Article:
Teresa
  10. by   KristaB
    Teresa,

    You should check on the LACTNET archive or even post a question to the list. Lots of lactation consultants and MDs with extensive breastfeeding knowledge.

    http://peach.ease.lsoft.com/archives/lactnet.html

    Naproxin is an approved medication for breastfeeding mothers according to the AAP and Thomas Hale, who has written extensively on medications and breastfeeding (Medications and Mother's Milk). He has a website: http://neonatal.ttuhsc.edu/lact/index.html

    Hope this helps! Doctors are often the worst informed health care professionals on breastfeeding matters, unfortunately.

    Krista
  11. by   KristaB
    Originally posted by TeresaRN2b
    I suppose that wasn't even my point though. My point was more that there are other alternative meds to try before telling a patient to stop breastfeeding. Also you have to way out the risks of quitting breastfeeding on a baby's health over the risk of the mother taking medication.
    This is an excellent point. If one med is contraindicated in breastfeeding (there aren't really that many that *are*), there is always another that can be prescribed in its place with similar therapeutic effects. Unless we're talking chemotherapy, it is almost never in the baby's or mother's best interest to stop breastfeeding because of a prescription medication. If necessary, there are alternatives, like finding out the time it takes for the drug to be excreted by the body and when the maximum tolerable amount is in the bloodstream, and waiting for that length of time to nurse (that information is in Hale's book that I mentioned above). Often times, the body breaks down the drug within an hour or two, and it isn't even an issue as long as mom nurses right before taking the medication.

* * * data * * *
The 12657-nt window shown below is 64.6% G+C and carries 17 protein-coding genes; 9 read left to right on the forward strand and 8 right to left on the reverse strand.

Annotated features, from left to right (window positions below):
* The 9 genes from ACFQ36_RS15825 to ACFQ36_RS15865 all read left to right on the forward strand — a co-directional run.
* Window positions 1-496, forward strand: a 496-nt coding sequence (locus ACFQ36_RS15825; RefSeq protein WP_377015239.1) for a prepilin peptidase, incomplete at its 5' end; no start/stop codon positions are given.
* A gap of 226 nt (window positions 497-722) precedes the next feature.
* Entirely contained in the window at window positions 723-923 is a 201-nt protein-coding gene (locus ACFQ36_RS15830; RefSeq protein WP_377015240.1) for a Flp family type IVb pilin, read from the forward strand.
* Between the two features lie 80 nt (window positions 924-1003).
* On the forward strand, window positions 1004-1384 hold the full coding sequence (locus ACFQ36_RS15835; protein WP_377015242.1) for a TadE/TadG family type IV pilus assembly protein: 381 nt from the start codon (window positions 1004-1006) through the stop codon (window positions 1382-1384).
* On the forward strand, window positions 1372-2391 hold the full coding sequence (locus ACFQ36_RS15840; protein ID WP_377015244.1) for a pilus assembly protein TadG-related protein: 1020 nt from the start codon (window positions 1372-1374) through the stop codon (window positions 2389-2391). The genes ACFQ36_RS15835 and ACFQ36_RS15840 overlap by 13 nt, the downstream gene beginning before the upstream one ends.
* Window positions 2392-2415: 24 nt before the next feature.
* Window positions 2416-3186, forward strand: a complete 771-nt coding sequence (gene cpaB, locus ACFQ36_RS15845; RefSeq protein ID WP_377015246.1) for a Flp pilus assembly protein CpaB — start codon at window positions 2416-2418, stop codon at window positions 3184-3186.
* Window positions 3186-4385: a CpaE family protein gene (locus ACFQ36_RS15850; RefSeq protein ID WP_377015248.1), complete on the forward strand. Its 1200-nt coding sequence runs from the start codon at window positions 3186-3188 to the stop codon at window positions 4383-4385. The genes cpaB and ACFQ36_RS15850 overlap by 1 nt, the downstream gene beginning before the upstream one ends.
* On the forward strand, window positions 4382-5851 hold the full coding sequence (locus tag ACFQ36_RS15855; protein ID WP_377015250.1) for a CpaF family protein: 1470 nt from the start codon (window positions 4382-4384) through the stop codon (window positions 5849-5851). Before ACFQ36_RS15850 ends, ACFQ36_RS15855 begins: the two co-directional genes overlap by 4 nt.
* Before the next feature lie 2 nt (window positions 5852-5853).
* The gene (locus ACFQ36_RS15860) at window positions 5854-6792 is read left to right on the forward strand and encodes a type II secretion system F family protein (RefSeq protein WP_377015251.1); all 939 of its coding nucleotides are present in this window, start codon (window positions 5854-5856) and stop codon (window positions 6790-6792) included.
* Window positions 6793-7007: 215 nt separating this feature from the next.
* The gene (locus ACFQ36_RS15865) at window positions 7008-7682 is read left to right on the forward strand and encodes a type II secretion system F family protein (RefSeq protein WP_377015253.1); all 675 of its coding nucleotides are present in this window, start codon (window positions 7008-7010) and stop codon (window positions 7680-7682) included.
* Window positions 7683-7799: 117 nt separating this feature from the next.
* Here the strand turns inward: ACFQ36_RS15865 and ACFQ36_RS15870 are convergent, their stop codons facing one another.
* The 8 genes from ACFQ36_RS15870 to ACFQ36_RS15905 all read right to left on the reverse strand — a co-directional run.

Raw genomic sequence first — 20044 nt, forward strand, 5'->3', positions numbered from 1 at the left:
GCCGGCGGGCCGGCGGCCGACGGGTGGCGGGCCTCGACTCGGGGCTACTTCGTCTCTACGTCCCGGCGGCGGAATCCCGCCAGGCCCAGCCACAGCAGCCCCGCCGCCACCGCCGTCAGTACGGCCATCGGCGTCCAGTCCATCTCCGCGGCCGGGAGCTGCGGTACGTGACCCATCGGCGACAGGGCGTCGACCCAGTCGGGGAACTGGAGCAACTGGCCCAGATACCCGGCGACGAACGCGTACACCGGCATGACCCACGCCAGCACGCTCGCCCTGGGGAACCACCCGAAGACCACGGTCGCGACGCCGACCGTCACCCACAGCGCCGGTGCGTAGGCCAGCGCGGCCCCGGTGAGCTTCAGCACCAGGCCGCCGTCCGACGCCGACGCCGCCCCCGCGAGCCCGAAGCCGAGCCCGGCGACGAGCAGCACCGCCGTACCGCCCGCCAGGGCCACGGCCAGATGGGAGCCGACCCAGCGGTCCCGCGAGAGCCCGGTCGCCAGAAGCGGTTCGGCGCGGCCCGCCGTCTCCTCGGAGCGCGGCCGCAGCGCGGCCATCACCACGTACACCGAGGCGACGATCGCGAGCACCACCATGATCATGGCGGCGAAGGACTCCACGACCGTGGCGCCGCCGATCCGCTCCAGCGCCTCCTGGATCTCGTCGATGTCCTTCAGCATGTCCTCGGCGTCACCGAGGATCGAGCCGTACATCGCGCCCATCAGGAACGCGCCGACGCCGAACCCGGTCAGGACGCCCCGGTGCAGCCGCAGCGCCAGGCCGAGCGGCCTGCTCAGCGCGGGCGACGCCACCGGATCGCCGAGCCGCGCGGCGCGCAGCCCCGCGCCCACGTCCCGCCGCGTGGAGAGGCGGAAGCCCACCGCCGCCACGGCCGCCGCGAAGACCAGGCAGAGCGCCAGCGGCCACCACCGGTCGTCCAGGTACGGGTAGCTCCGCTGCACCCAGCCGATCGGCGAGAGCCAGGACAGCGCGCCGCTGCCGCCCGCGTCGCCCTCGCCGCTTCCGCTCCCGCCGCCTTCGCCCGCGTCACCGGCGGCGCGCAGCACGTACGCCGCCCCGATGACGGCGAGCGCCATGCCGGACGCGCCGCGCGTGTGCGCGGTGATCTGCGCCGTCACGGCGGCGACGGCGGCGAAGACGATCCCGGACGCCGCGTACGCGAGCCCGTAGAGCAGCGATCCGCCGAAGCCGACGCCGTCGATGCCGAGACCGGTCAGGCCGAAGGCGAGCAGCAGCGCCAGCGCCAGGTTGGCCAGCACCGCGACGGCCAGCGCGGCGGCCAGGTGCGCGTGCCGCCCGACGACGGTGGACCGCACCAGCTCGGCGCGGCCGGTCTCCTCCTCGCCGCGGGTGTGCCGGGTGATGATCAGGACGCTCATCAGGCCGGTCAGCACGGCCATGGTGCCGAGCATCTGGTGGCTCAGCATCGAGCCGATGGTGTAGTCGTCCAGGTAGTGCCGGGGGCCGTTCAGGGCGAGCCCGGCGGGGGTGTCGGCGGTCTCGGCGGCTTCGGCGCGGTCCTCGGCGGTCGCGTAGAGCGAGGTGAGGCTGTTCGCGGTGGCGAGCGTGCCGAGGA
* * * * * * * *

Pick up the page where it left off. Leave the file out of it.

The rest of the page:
There are just too many misconceptions about breastfeeding, and we need *all* health care providers to attain more and better education about it, even the ones (like the ER docs) that think they don't need it and practice medicine with the three hours they learned about lactation in medical school.

    I've been lucky that in my almost six continuous years of breastfeeding (between all three of my kids!), I've only been to the ER once, and that doctor had a wife that was nursing a toddler.

    Krista, stepping off the soapbox for now